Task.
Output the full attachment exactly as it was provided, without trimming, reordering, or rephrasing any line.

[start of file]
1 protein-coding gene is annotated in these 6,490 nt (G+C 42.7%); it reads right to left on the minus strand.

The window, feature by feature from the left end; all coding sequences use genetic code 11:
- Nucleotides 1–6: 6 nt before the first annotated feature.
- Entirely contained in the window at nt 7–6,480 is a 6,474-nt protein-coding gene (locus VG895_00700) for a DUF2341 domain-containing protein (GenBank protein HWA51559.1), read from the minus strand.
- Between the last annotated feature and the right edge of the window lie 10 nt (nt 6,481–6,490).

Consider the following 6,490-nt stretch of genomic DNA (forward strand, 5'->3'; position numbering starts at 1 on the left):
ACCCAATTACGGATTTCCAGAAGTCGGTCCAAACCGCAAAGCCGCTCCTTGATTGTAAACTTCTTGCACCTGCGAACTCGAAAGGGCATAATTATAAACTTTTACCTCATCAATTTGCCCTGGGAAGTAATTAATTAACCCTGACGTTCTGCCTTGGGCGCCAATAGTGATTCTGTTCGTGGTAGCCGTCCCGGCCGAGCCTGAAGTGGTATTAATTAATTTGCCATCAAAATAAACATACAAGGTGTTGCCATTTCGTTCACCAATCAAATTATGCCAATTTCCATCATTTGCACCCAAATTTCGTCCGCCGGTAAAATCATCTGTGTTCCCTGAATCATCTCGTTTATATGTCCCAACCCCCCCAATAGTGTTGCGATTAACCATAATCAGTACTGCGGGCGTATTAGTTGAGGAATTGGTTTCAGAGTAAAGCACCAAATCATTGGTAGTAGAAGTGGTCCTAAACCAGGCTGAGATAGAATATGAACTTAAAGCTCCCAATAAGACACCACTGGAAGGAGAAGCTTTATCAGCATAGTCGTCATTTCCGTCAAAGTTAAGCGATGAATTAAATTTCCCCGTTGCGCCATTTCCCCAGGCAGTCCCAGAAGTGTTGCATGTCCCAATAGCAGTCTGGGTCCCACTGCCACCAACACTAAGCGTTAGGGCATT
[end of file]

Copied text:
1 protein-coding gene is annotated in these 6,490 nt (G+C 42.7%); it reads right to left on the minus strand.

The window, feature by feature from the left end; all coding sequences use genetic code 11:
- Nucleotides 1–6: 6 nt before the first annotated feature.
- Entirely contained in the window at nt 7–6,480 is a 6,474-nt protein-coding gene (locus VG895_00700) for a DUF2341 domain-containing protein (GenBank protein HWA51559.1), read from the minus strand.
- Between the last annotated feature and the right edge of the window lie 10 nt (nt 6,481–6,490).

Consider the following 6,490-nt stretch of genomic DNA (forward strand, 5'->3'; position numbering starts at 1 on the left):
ACCCAATTACGGATTTCCAGAAGTCGGTCCAAACCGCAAAGCCGCTCCTTGATTGTAAACTTCTTGCACCTGCGAACTCGAAAGGGCATAATTATAAACTTTTACCTCATCAATTTGCCCTGGGAAGTAATTAATTAACCCTGACGTTCTGCCTTGGGCGCCAATAGTGATTCTGTTCGTGGTAGCCGTCCCGGCCGAGCCTGAAGTGGTATTAATTAATTTGCCATCAAAATAAACATACAAGGTGTTGCCATTTCGTTCACCAATCAAATTATGCCAATTTCCATCATTTGCACCCAAATTTCGTCCGCCGGTAAAATCATCTGTGTTCCCTGAATCATCTCGTTTATATGTCCCAACCCCCCCAATAGTGTTGCGATTAACCATAATCAGTACTGCGGGCGTATTAGTTGAGGAATTGGTTTCAGAGTAAAGCACCAAATCATTGGTAGTAGAAGTGGTCCTAAACCAGGCTGAGATAGAATATGAACTTAAAGCTCCCAATAAGACACCACTGGAAGGAGAAGCTTTATCAGCATAGTCGTCATTTCCGTCAAAGTTAAGCGATGAATTAAATTTCCCCGTTGCGCCATTTCCCCAGGCAGTCCCAGAAGTGTTGCATGTCCCAATAGCAGTCTGGGTCCCACTGCCACCAACACTAAGCGTTAGGGCATT